So here is how I would start over — if I had Bill Gates’ money. I would build a Digital Language and Expression Development Center in the mountains above Santa Fe, New Mexico. Why there? Because I like it there. This is my fantasy. Initially, there would be two populations at the Center. Since the function of digital language is to manifest the multimodal perceptual-conceptual moment, I would find the most creative traditional artists I could — in all the arts — and bring them to the Center. They are already manifesting the MPCM with damaged languages. They bring function. Then I would bring the best programmers in the world to the Center. They would be responsible for creating the digital form to contain the expressive function of the artists. But the artists would lead — form follows function, remember?

The artists would spend their days doing art, and the programmers would watch. At breakfast and lunch the artists and the programmers would negotiate the digital form to contain the expressive function of the artist’s medium. The programmers would be responsible for making sure that the various expressive digital palettes would be integrated: Musicware works with Artware with Filmware with Textware with Sculptware, etc. Eventually we get Expressionware — an open-source digital language that can contain all the elements of a multimodal perceptual-conceptual moment. Over dinner we would do “show and tell.”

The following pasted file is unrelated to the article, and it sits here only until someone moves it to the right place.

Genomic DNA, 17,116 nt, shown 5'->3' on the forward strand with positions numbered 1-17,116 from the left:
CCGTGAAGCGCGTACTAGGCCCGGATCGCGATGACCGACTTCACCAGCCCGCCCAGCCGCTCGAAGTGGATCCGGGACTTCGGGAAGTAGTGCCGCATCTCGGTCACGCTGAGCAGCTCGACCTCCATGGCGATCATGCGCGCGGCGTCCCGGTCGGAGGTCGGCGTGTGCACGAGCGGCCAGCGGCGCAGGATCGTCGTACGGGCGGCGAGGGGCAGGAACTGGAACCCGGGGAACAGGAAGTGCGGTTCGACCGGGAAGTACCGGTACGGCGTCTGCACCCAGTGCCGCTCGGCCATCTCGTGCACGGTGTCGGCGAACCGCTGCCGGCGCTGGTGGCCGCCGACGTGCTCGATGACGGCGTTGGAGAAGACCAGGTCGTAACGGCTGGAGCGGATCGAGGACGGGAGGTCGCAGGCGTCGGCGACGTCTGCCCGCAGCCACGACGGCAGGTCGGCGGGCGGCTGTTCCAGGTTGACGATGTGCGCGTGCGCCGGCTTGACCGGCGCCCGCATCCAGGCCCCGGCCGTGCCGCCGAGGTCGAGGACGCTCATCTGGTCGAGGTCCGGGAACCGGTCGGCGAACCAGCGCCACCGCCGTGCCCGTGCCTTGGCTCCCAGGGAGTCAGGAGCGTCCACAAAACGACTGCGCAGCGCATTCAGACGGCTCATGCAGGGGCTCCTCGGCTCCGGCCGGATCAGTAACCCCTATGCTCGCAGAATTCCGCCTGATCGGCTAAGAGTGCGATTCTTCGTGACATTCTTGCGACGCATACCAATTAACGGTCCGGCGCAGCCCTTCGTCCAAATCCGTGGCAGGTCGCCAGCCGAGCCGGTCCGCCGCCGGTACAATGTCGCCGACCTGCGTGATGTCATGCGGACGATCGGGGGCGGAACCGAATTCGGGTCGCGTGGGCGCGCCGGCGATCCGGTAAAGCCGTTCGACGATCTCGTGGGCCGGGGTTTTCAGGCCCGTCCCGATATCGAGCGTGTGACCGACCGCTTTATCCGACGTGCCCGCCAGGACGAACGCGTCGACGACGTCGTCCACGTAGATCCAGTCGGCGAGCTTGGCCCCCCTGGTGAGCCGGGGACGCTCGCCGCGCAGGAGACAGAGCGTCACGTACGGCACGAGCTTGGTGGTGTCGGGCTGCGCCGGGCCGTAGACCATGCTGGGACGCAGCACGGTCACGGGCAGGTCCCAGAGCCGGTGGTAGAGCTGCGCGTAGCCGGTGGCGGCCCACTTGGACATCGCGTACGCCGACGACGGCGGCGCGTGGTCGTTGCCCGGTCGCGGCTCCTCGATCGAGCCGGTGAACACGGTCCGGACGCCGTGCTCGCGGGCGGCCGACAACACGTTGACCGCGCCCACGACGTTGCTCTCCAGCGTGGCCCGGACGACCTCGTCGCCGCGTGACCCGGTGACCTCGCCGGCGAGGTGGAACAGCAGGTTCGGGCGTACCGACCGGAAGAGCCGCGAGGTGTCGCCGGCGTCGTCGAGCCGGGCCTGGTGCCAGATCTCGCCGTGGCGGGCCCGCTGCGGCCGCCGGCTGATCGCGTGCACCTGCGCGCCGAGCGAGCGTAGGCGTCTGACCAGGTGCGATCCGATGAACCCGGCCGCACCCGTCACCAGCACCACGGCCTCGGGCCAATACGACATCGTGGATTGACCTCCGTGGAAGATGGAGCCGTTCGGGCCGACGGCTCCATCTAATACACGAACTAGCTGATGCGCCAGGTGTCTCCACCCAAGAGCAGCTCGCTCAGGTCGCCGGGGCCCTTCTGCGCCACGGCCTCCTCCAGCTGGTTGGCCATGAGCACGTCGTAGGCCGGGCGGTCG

Next we would conduct workshops for people from all different walks of life, painters, politicians, pursers and publicans — and jobs that start with other letters too. Each workshop would explore how Expressionware could be used in that arena, expanding it to include new or unique concerns and requirements. And thus, over the years, we would sculpt a new digital language, thoughtfully and reflectively.

I, naturally, would live at the Center, wandering, wondering, watching, and learning — because it is my fantasy.

Links
Auguste Rodin biography
North Carolina Museum of Art
Slacker HTML

Please feel free to comment.




Desperately Seeking Bandwidth

by: Thomas Streeter / University of Vermont